Suicide and the Church

News broke yesterday of the murder of a family in Ballyjamesduff in County Cavan and the suicide of the murderer. It is certainly an horrible event which hardly bears thinking about. Alan Hawe killed his wife and three sons and then killed himself. He may have been suffering from mental illness, he was certainly suffering from a spiritual one. In a previous case In April 2007, Adrian Dunne (30) strangled his wife Ciara (24) and his daughters Leanne (5) and Shania (3), before taking is own life. The family lived in Monageer, Co Wexford. The deaths caused national shock and it later emerged that Adrian Dunne had asked a priest, in the days leading up to the killing, if people who take their own lives can get into Heaven. It would be interesting to know what the priests reply was.

Without doubt it is the case that Churchmen have tended to play down the seriousness of sin in general and certainly of suicide since the sixties. The Roman catechism, for example, is very clear in its teaching on suicide and generally speaking the Church has proclaimed it to be a mortal sin. While The Catechism of the Catholic Church (paragraphs 2280-2283) makes the following points about suicide:

“Everyone is responsible for his life before God who has given it to him. It is God who remains the sovereign Master of life. We are obliged to accept life gratefully and preserve it for His honour and the salvation of our souls. We are stewards, not owners, of the life God has entrusted to us. It is not ours to dispose of.”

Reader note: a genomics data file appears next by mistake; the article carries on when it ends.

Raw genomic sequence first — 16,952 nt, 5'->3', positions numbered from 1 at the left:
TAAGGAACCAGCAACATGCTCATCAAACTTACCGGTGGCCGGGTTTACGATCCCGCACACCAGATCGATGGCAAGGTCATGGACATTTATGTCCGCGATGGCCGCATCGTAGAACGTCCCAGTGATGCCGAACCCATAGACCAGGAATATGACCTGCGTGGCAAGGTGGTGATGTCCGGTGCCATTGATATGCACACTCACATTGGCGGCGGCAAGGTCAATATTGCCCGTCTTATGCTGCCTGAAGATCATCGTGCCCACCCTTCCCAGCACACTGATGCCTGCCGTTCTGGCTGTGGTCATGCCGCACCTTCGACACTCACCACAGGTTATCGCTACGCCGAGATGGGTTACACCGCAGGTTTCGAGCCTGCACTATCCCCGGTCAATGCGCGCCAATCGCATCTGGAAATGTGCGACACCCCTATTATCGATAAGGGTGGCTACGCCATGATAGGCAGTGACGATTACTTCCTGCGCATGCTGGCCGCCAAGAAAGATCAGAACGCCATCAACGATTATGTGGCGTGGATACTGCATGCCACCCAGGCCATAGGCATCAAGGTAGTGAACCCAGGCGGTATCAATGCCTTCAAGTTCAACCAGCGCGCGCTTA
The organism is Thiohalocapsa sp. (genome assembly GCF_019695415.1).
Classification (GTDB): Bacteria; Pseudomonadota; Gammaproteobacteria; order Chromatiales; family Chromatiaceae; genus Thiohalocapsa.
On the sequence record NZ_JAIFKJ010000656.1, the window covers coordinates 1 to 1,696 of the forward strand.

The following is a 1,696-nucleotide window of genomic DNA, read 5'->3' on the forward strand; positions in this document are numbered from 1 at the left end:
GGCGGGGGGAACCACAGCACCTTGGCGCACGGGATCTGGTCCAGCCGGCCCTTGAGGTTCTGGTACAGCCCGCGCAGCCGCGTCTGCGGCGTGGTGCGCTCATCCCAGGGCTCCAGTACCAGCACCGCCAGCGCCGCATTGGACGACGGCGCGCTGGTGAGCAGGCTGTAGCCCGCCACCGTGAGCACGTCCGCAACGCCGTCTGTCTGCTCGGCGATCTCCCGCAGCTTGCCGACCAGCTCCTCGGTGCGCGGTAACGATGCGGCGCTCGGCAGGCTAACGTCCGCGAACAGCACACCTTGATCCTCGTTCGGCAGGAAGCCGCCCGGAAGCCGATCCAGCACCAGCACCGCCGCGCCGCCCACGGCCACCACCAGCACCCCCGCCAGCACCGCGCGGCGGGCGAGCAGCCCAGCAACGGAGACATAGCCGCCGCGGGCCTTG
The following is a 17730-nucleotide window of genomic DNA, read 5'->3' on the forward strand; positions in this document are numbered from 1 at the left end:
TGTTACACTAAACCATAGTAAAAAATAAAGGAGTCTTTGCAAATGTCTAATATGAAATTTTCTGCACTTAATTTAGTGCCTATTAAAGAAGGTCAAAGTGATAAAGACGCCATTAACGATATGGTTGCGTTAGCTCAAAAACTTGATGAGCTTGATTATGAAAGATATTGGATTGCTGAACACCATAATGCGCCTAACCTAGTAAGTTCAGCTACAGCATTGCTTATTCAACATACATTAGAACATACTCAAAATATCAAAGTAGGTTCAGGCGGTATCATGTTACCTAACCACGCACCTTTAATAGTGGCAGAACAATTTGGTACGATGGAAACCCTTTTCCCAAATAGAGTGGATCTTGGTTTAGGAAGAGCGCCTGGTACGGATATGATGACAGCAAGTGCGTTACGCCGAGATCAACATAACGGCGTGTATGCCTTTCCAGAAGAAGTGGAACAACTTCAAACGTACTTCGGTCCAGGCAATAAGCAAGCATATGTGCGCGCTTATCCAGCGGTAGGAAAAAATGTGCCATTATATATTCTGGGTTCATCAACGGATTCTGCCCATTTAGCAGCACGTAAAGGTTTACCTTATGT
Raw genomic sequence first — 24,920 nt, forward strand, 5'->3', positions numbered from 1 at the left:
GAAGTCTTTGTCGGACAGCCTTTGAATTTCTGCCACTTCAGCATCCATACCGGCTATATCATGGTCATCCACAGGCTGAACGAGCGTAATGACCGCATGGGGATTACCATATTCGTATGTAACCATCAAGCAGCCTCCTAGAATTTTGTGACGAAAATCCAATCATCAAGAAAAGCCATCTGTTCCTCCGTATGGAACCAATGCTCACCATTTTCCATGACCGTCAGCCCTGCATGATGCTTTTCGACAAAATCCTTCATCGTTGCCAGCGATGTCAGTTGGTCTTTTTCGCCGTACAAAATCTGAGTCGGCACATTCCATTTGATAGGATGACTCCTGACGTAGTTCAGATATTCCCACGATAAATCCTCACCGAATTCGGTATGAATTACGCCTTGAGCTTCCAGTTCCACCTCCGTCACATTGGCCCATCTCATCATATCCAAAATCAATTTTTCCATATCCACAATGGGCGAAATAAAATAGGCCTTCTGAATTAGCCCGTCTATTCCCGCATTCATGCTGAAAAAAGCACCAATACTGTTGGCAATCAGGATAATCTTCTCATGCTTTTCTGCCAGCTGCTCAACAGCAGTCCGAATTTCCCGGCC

“Suicide contradicts the natural inclination of the human being to preserve and perpetuate his life. It is gravely contrary to the just love of self. It likewise offends love of neighbor because it unjustly breaks the ties of solidarity with family, nation, and other human societies to which we continue to have obligations. Suicide is contrary to love for the living God.”
“If suicide is committed with the intention of setting an example, especially to the young, it also takes on the gravity of scandal.”
“Voluntary co-operation in suicide is contrary to the moral law.”
“Grave psychological disturbances, anguish, or grave fear of hardship, suffering, or torture can diminish the responsibility of the one committing suicide.”
“We should not despair of the eternal salvation of persons who have taken their own lives. By ways known to him alone, God can provide the opportunity for salutary repentance. The Church prays for persons who have taken their own lives.”

All very Vatican Two. It seems to me that the tone used here is very encouraging but it lacks clarity and brevity. The old Maynooth catechism has it thus;

“The fifth commandment forbids murder and suicide, and all other acts that inflict bodily injury on ourselves or on others.”

Clear and concise, and compassionate. If you believe that the Church teaches the truth, that is, if you are Catholic, what is more charitable than to make the truth clear. The 1914 Catholic Encyclopedia says, “Religion alone, and especially the Catholic religion, instructs us with regard to the true destiny of life and the importance of death; it alone furnishes a solution of the enigma of suffering, inasmuch as it shows man living in a land of exile and suffering as a means of acquiring the glory and happiness of a future life. By its doctrines of the efficacy of repentance and the practice of confession it relieves the moral suffering of man; it forbids and prevents to a large extent the disorders of life; in a word it is of a nature to prevent the causes which are calculated to impel a man to the extreme act.” Unfortunately the reality of ecclesiastical life in Ireland is that the country is enveloped in a terrible fog of confusion.


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